“Zhoghovurd” decries Yerevan Mayor Taron Markarian’s decision to ban journalists from attending sessions of the municipal council pro-government and opposition members of which clashed violently last week. “Municipality officials are portraying this decision as an improvement of journalists’ working conditions,” writes the paper. “By the same logic, one can kill a person and then say that this was done for sparing them more trouble in life,” it says.
“The recent efforts to restrict the work of mass media are definitely not accidental and are directly connected with the upcoming [political] events,” writes “Haykakan Zhamanak.” “Contrary to his promise, Serzh Sarkisian will become Armenia’s prime minister and Armenia will essentially become a country like North Korea, Turkmenistan or Azerbaijan where the incumbent rulers will have no alternatives until their death, where any election ends in an overwhelming victory for the ruling regime. In such countries media restrictions are essential.”
“Aravot” believes that the “thuggish” members of the Yerevan council who assaulted a female colleague from the opposition Yerkir Tsirani party will certainly avoid prosecution. “But the digital age will not allow them to hide the deficiencies, to put it mildly, of their intellect and upbringing,” the paper says, arguing that their actions were filmed and widely publicized through the Internet. “The ideal option is to have these people jailed,” it goes on. “But even if they don’t go to jail they or the likes of them need to realize that the specificities of their education and upbringing are exposed by videos all the time. This is an important feature of the modern era.”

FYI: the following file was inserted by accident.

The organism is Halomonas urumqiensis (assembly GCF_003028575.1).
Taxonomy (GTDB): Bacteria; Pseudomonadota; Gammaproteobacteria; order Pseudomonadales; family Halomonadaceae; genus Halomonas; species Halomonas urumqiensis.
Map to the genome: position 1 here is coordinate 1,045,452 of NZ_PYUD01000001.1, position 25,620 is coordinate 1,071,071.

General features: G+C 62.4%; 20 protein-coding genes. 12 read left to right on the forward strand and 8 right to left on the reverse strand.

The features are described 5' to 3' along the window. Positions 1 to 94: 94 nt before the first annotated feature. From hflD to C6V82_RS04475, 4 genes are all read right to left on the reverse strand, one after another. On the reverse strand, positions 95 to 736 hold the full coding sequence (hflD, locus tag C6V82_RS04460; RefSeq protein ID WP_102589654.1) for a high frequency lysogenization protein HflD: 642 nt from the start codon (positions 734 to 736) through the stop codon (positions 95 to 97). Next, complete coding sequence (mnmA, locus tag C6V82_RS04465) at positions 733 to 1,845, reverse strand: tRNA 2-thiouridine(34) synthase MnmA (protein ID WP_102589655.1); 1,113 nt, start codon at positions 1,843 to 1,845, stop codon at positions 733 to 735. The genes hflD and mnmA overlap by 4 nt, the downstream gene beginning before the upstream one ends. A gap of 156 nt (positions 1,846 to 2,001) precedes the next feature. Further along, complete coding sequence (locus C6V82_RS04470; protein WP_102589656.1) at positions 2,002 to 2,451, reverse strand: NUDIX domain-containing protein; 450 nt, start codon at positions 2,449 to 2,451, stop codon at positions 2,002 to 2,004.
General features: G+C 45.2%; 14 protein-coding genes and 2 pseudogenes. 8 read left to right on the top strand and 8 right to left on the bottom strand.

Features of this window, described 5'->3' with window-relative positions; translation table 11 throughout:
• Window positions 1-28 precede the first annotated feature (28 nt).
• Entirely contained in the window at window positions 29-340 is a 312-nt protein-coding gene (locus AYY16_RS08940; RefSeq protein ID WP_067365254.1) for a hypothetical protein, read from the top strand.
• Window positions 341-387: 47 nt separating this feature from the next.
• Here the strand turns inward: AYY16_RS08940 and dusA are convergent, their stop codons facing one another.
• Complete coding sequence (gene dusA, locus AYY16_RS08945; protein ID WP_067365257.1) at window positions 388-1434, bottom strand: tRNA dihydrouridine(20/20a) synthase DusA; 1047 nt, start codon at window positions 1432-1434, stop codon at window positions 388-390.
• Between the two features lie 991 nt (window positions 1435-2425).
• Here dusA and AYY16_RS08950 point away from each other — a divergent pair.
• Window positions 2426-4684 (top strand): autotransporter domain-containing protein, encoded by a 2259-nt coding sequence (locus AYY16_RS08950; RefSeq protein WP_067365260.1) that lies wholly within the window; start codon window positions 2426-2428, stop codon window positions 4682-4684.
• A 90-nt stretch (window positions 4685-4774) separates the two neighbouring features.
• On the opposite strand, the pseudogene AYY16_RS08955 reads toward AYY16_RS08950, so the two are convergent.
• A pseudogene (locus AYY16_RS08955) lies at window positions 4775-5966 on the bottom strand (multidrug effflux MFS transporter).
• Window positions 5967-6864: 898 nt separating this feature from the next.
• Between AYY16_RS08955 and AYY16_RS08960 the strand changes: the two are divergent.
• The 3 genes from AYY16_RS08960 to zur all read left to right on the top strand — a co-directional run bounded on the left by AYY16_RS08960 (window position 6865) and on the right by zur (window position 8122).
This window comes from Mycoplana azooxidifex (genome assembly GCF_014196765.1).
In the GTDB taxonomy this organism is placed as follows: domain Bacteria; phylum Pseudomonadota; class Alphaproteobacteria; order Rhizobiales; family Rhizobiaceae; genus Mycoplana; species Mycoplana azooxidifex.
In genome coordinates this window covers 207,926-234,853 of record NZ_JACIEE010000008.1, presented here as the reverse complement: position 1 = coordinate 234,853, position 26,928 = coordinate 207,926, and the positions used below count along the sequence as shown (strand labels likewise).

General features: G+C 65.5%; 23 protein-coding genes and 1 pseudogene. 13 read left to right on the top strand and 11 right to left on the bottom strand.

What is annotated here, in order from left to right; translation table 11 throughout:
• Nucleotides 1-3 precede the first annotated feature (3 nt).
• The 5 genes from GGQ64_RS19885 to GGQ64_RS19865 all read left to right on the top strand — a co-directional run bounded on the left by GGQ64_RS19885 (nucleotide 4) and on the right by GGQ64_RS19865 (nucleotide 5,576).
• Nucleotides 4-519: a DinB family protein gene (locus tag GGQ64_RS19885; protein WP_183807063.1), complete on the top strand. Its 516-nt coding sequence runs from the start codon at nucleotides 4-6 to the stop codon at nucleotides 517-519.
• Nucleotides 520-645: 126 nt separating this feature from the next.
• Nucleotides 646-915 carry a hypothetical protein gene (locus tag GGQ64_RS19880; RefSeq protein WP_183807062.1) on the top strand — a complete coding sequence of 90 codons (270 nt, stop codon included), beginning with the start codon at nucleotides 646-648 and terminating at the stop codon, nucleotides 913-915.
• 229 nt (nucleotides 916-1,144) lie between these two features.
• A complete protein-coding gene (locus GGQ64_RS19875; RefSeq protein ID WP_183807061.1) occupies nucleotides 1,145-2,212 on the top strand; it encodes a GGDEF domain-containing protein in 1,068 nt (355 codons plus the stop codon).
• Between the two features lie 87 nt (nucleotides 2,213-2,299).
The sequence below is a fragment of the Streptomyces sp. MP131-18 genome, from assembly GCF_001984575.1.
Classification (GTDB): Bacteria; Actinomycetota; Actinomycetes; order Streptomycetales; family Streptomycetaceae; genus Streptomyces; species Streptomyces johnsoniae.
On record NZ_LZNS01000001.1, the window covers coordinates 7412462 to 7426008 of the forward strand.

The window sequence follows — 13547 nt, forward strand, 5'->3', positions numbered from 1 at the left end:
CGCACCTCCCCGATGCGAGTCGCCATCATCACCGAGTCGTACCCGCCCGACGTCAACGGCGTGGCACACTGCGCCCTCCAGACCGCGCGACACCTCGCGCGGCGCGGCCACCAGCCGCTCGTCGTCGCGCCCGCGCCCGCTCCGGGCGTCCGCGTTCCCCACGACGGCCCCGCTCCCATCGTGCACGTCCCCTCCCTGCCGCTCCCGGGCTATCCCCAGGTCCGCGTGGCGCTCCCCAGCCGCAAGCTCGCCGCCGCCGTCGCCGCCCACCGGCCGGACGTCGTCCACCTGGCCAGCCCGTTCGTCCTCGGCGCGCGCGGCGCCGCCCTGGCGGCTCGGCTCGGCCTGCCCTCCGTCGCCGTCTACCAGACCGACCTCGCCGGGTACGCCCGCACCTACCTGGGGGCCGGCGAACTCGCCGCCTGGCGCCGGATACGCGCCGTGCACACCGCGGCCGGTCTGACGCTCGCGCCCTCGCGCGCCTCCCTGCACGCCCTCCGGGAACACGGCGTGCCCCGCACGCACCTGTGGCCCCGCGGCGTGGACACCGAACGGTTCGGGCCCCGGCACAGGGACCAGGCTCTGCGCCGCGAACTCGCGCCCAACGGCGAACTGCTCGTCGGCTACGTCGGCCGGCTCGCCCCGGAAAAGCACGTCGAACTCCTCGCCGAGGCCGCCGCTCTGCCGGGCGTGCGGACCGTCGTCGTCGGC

“Zhamanak” says that Armen Sarkissian, Armenia’s president-in-waiting, has still not been asked the most important question: what does he think about Serzh Sarkisian’s plans to become prime minister? “Undoubtedly, President Armen Sarkissian under Prime Minister Serzh Sarkisian would be one thing but a different thing in case of another prime minister,” writes the paper. “Of course, it’s not just about Armen Sarkissian but also the whole government system. But in this case he is the main actor.”